What is Expressiveness in a Computer Language

Anton van Straaten anton at appsolutions.com
Sun Jun 25 20:11:22 CEST 2006

rossberg at ps.uni-sb.de wrote:
>>>In this context, the term "latently-typed language" refers to the
>>>language that a programmer experiences, not to the subset of that
>>>language which is all that we're typically able to formally define.
> That language is not a subset, if at all, it's the other way round, but
> I'd say they are rather incomparable. That is, they are different
> languages.

The "subset" characterization is not important for what I'm saying.  The 
fact that they are different languages is what's important.  If you 
agree about that, then you can at least understand which language I'm 
referring to when I say "latently-typed language".

Besides, many dynamically-typed languages have no formal models, in 
which case the untyped formal model I've referred to is just a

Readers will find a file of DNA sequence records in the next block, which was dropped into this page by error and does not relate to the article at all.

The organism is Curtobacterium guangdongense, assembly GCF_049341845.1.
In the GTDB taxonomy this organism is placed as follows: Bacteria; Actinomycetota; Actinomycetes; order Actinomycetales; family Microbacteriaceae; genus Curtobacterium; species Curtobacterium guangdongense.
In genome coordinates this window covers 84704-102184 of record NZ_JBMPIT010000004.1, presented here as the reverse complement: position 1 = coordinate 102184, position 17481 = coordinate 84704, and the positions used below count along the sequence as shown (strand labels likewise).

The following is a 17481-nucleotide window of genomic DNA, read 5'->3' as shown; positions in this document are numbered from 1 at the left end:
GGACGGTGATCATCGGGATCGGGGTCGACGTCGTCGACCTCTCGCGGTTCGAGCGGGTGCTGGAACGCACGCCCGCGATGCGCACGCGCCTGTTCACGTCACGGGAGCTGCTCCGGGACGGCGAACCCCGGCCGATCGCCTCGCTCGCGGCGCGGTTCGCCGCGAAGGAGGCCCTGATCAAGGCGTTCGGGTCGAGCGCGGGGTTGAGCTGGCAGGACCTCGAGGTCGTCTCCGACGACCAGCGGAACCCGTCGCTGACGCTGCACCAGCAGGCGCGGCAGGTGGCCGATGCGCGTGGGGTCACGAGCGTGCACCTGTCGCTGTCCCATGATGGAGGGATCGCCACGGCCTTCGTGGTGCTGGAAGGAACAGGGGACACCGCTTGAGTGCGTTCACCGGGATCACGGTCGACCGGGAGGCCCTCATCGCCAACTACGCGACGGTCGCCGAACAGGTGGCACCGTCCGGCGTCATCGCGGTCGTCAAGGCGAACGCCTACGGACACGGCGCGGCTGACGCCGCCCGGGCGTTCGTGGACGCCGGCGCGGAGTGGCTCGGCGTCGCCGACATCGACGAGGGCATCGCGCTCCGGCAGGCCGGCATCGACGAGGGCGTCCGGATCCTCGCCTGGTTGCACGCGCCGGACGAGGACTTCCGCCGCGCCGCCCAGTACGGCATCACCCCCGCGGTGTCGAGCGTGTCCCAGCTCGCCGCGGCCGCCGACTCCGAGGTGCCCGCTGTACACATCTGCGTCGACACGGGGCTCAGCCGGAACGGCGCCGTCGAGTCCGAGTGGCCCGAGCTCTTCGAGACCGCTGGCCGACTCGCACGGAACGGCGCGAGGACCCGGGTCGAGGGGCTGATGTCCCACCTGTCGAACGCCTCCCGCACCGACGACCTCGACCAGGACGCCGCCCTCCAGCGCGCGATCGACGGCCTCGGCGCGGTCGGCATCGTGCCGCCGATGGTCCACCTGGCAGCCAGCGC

speculative construct.  The language I'm referring to with 
"latently-typed language" is the language that programmers are familiar 
with, and work with.

>>That is starting to get a bit too mystical for my tastes.
> I have to agree.
> \sarcasm One step further, and somebody starts calling C a "latently
> memory-safe language", because a real programmer "knows" that his code
> is in a safe subset... And where he is wrong, dynamic memory page
> protection checks will guide him.

That's a pretty apt comparison, and it probably explains how it is that 
the software we all use, which relies so heavily on C, works as well as 
it does.

But the comparison critiques the practice of operating without static 
guarantees, it's not a critique of the terminology.


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